This is an archival story that predates current editorial management.
This archival content was written, edited, and published prior to LAist's acquisition by its current owner, Southern California Public Radio ("SCPR"). Content, such as language choice and subject matter, in archival articles therefore may not align with SCPR's current editorial standards. To learn more about those standards and why we make this distinction, please click here.
Mastodon And Possibly Mammoth Remains Found During Purple Line Dig
Metro has been digging the Purple Line extension and, as they expected, they've made some pretty interesting discoveries. The latest came during work on the Wilshire/La Brea stop. This recent find is the first time they've found mammal remains in this particular part of the project.According to Metro, crews found a three-foot piece of a tusk and tooth fragments belonging to a mastodon just before Thanksgiving. And on Monday, they found a partial skull and tusks of either another mastodon or a young mammoth. The findings were both made about 15 feet below street level in the southwest corner of Wilshire and La Brea.
Metro spokesman Dave Sotero told the L.A. Times that the fossils are from the Ice Age, and at least 10,000 years old.
"We've unearthed and we've preserved L.A.'s prehistoric past as we build its future," Sotero said.
Previously, Metro uncovered a number of fossils while digging the Wilshire/Fairfax station near Wilshire Boulevard and Ogden Drive. These particular fossils included a species of clam that is still around today, a finding that indicates that at some point, California had a cold water climate similar to the Pacific Northwest.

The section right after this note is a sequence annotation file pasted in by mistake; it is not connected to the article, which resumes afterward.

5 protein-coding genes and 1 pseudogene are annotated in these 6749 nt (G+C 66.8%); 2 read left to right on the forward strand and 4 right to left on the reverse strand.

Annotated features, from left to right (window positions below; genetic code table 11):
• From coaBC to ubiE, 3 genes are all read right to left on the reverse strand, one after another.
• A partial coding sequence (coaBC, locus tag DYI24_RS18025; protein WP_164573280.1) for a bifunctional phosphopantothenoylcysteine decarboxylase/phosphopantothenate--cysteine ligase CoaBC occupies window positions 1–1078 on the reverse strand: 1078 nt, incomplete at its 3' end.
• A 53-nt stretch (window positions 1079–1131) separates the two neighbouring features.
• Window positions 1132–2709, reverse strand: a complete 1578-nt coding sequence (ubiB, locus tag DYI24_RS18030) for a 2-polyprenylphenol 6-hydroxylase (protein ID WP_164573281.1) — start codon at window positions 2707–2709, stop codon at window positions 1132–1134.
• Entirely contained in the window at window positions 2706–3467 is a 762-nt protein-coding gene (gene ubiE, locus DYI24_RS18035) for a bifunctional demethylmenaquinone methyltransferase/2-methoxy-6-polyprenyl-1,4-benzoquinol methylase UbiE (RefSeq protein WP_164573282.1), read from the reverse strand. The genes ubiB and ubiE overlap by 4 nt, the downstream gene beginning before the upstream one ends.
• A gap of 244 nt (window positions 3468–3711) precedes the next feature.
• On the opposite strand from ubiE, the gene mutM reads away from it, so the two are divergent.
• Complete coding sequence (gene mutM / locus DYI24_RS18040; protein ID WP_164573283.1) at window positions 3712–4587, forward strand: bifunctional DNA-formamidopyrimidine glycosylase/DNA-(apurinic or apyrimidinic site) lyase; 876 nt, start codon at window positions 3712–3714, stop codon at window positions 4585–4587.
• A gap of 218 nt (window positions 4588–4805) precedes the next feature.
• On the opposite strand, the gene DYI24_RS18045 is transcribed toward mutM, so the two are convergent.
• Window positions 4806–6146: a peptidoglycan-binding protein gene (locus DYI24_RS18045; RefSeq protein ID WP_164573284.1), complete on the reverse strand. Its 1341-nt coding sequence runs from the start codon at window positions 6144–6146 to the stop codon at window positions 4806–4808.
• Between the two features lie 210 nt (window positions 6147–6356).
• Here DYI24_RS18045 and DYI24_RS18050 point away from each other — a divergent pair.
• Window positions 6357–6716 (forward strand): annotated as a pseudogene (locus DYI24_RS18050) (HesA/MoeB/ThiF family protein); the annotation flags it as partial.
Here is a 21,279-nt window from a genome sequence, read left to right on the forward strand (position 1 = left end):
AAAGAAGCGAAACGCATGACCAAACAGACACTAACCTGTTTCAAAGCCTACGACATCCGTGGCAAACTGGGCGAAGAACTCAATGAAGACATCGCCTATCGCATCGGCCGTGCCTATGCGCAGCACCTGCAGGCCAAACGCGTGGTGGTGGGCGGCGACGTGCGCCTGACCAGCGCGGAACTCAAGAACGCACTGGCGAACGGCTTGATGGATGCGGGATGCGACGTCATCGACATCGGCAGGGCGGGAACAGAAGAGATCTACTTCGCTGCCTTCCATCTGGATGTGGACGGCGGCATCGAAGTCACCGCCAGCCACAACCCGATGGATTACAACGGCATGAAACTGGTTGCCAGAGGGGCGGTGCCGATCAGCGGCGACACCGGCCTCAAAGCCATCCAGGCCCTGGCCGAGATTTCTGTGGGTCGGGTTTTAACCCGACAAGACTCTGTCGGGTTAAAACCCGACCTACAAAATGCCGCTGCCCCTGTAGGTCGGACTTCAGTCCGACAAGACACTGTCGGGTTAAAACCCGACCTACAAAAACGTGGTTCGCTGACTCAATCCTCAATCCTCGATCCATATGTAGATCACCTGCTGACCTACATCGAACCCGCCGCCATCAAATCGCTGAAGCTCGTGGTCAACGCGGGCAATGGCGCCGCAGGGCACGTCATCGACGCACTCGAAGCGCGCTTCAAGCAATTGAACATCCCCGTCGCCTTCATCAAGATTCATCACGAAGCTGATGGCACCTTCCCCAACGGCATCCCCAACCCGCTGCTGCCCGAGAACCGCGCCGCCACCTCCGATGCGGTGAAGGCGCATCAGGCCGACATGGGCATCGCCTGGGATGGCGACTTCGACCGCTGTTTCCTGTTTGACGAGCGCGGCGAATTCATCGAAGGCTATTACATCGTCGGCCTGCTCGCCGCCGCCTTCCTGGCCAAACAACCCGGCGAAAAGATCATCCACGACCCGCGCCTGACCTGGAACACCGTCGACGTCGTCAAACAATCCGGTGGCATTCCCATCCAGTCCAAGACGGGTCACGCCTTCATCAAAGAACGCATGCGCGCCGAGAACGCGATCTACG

In a video produced by Metro, Kim Scott, Asst. Project Manager at Cogstone, said, "Fossils tell us exactly what was going on with the environment 300,000 years ago. In addition to the fossils, we've also been recording sediments as we go down the shaft. And that information gives us our first three-dimensional look at what's below La Brea, so this is great to actually have this data and it's going to be used by scientists."
The mastodon has been extinct for about the last 10,000 years. They were over 7 feet tall and had huge curved tusks.
According to the La Brea Tar Pits & Museum:
The American mastodon was a distant relative of the ancestors of the elephant. During the Pleistocene, it ranged form Alaska to Florida. Mastodons differ from mammoths by their smaller size and lower-crowned ridged teeth.
The Pleistocene was 2,588,000 to 11,700 years ago.